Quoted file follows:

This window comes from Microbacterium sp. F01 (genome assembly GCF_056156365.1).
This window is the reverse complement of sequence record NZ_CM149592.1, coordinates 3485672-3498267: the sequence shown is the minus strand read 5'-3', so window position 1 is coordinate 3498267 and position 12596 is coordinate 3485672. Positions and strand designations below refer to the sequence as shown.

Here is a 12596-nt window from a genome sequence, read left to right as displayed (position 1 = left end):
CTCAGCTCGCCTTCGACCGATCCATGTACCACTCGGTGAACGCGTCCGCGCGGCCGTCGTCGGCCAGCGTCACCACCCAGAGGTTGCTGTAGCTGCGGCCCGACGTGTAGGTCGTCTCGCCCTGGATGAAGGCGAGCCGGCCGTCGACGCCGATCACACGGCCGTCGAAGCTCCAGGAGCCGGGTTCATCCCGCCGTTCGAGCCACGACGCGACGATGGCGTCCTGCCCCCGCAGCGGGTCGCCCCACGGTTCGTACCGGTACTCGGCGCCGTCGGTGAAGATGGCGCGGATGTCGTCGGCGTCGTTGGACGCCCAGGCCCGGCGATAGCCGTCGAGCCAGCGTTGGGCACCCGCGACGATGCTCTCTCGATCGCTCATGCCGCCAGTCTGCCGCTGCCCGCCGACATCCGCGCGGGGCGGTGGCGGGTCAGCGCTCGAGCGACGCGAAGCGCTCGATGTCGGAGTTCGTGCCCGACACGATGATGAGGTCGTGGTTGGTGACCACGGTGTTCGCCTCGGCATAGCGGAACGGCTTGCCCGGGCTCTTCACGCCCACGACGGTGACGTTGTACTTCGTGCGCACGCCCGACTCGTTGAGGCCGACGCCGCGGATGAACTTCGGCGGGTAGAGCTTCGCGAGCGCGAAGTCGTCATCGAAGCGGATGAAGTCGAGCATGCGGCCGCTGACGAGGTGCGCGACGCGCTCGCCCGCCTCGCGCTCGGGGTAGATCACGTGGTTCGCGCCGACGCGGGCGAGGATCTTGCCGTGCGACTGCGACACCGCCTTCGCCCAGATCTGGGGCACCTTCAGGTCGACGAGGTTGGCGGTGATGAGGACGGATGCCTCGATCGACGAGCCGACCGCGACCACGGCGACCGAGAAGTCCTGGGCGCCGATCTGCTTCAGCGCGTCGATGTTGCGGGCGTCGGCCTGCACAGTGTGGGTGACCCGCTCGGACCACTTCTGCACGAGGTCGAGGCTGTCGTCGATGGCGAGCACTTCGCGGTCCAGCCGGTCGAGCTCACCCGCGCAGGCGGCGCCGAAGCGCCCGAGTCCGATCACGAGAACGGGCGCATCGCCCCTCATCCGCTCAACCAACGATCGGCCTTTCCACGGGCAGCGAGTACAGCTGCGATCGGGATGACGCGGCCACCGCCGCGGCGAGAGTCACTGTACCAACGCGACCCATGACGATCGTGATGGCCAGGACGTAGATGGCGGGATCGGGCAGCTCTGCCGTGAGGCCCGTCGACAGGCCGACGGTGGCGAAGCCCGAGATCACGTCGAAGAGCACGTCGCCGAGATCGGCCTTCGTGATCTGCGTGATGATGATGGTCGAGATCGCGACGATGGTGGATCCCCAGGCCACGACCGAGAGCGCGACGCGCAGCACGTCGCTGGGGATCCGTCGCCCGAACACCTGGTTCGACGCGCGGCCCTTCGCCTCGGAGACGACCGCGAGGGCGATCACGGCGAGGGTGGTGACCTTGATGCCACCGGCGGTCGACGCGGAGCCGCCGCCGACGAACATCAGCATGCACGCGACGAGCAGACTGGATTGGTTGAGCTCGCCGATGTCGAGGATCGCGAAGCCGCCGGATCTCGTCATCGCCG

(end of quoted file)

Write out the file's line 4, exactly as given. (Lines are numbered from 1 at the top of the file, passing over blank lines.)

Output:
CTCAGCTCGCCTTCGACCGATCCATGTACCACTCGGTGAACGCGTCCGCGCGGCCGTCGTCGGCCAGCGTCACCACCCAGAGGTTGCTGTAGCTGCGGCCCGACGTGTAGGTCGTCTCGCCCTGGATGAAGGCGAGCCGGCCGTCGACGCCGATCACACGGCCGTCGAAGCTCCAGGAGCCGGGTTCATCCCGCCGTTCGAGCCACGACGCGACGATGGCGTCCTGCCCCCGCAGCGGGTCGCCCCACGGTTCGTACCGGTACTCGGCGCCGTCGGTGAAGATGGCGCGGATGTCGTCGGCGTCGTTGGACGCCCAGGCCCGGCGATAGCCGTCGAGCCAGCGTTGGGCACCCGCGACGATGCTCTCTCGATCGCTCATGCCGCCAGTCTGCCGCTGCCCGCCGACATCCGCGCGGGGCGGTGGCGGGTCAGCGCTCGAGCGACGCGAAGCGCTCGATGTCGGAGTTCGTGCCCGACACGATGATGAGGTCGTGGTTGGTGACCACGGTGTTCGCCTCGGCATAGCGGAACGGCTTGCCCGGGCTCTTCACGCCCACGACGGTGACGTTGTACTTCGTGCGCACGCCCGACTCGTTGAGGCCGACGCCGCGGATGAACTTCGGCGGGTAGAGCTTCGCGAGCGCGAAGTCGTCATCGAAGCGGATGAAGTCGAGCATGCGGCCGCTGACGAGGTGCGCGACGCGCTCGCCCGCCTCGCGCTCGGGGTAGATCACGTGGTTCGCGCCGACGCGGGCGAGGATCTTGCCGTGCGACTGCGACACCGCCTTCGCCCAGATCTGGGGCACCTTCAGGTCGACGAGGTTGGCGGTGATGAGGACGGATGCCTCGATCGACGAGCCGACCGCGACCACGGCGACCGAGAAGTCCTGGGCGCCGATCTGCTTCAGCGCGTCGATGTTGCGGGCGTCGGCCTGCACAGTGTGGGTGACCCGCTCGGACCACTTCTGCACGAGGTCGAGGCTGTCGTCGATGGCGAGCACTTCGCGGTCCAGCCGGTCGAGCTCACCCGCGCAGGCGGCGCCGAAGCGCCCGAGTCCGATCACGAGAACGGGCGCATCGCCCCTCATCCGCTCAACCAACGATCGGCCTTTCCACGGGCAGCGAGTACAGCTGCGATCGGGATGACGCGGCCACCGCCGCGGCGAGAGTCACTGTACCAACGCGACCCATGACGATCGTGATGGCCAGGACGTAGATGGCGGGATCGGGCAGCTCTGCCGTGAGGCCCGTCGACAGGCCGACGGTGGCGAAGCCCGAGATCACGTCGAAGAGCACGTCGCCGAGATCGGCCTTCGTGATCTGCGTGATGATGATGGTCGAGATCGCGACGATGGTGGATCCCCAGGCCACGACCGAGAGCGCGACGCGCAGCACGTCGCTGGGGATCCGTCGCCCGAACACCTGGTTCGACGCGCGGCCCTTCGCCTCGGAGACGACCGCGAGGGCGATCACGGCGAGGGTGGTGACCTTGATGCCACCGGCGGTCGACGCGGAGCCGCCGCCGACGAACATCAGCATGCACGCGACGAGCAGACTGGATTGGTTGAGCTCGCCGATGTCGAGGATCGCGAAGCCGCCGGATCTCGTCATCGCCG